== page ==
Sometimes a cluster of unrelated events transpiring in close succession seem to have an invisible dialogue all its own. This past week seems to have been just such a week.
It started with the emotional milestone of modern day Israel’s 70th anniversary celebrations, with an emotional pinnacle being the prestigious Israel Prize ceremony whose centerpiece was none other than the stirring words of Israel Prize recipient Miriam Peretz.
At the heart of her speech, it almost seemed as though Peretz were conducting a private conversation with fellow Israel Prize recipient, David Grossman.
She is an immigrant from Casablanca, religious, more to the right of Grossman on Israeli politics. He is first and foremost a noted Israeli author, but also outspoken, whose political position is a leftist, often clashing with and even highly critical of government policy.
Both are bereaved parents. Grossman buried a son and Miriam Peretz buried two.
The land has absorbed the blood of each of their kin.
The visage of Grossman during Peretz’s epically loving and wise speech said it all. In case there was any doubt left as to the power of her words truly penetrating all who heard her, including an outspoken author diametrically opposed to her views, Grossman’s and Peretz’s heartfelt hug afterward left no doubt.
This was a moment so rich in humanity, brave and humble and real.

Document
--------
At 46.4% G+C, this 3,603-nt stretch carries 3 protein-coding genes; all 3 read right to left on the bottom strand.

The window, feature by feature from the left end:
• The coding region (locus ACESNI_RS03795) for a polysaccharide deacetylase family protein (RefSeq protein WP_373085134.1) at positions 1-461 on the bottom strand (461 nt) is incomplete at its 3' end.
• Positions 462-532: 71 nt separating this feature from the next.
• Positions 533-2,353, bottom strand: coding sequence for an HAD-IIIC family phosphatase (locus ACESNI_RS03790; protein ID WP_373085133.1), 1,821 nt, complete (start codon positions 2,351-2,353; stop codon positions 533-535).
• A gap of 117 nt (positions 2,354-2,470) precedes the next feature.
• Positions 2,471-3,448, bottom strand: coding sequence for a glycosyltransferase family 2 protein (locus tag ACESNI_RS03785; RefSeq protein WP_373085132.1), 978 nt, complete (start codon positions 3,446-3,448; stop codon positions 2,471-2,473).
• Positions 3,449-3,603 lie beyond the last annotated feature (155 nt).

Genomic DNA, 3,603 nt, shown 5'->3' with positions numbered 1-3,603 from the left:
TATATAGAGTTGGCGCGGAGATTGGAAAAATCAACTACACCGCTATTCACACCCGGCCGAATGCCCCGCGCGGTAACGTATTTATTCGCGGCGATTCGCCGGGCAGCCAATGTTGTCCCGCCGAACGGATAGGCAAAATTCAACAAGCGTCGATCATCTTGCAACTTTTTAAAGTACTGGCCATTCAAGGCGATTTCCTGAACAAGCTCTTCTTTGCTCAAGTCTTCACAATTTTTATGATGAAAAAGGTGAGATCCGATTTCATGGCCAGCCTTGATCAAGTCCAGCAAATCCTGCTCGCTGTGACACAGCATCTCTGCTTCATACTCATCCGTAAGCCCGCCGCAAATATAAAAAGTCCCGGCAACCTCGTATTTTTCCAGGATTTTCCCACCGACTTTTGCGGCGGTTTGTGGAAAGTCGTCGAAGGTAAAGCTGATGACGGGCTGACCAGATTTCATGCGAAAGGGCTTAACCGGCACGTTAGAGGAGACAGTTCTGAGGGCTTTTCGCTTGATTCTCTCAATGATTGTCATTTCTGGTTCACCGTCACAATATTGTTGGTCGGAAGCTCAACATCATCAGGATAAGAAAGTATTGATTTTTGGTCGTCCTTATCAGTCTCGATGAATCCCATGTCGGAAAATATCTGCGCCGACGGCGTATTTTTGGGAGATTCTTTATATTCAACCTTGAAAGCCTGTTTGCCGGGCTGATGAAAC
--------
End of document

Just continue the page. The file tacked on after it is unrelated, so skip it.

It was also a peak moment showcasing the nobility and the best of what Israeli society can be, and is, even if all too rarely and fleetingly.
On this note, on this incredibly high precious note of very real and vulnerable unity, came the announcement from Natalie Portman that she was reneging on accepting in person the Genesis Prize at an upcoming ceremony in Israel. After many reacted to what felt like a serious betrayal and insult from one of their own, a “Member of the Tribe,” she clarified that her choice stemmed from her dislike of Bibi Netanyahu. No one actually knows her reasoning.
What we can know is that back in November, no one put a gun to Natalie Portman’s head when she was offered the $2 million prize and accepted it. Bibi was prime minister. To dis Israel so rudely and publicly, on her 70th birthday, and at a time when she is already so vulnerable, was a huge mistake and the damage is real.
It also smacks of deep hypocrisy when Portman has had no issue participating in award ceremonies and work projects in China, a government whose signature is human rights abuses.
Possibly, the victory Portman handed on a golden platter to BDS and its philosophical partners was an unintended consequence of someone so disconnected from her people, so desperately wanting to ingratiate herself with an anti-Israel leftist milieu, that it blinded her.
BDS has been pretty clear about the boycotting of Israel, especially endeavoring to halt the visits of visible cultural icons. So whether Portman intended to or not, and from a follow up statement it seems that was not her intention, she was too late. Instantaneously, Portman has become the poster person for anti-Israel activists, including a chilling Al Jazeera video that appeared overnight.
It is upsetting to have someone who sits in the safety of a distant country criticize a government for protecting its borders to ensure that their own citizens can live in the same safety she already enjoys.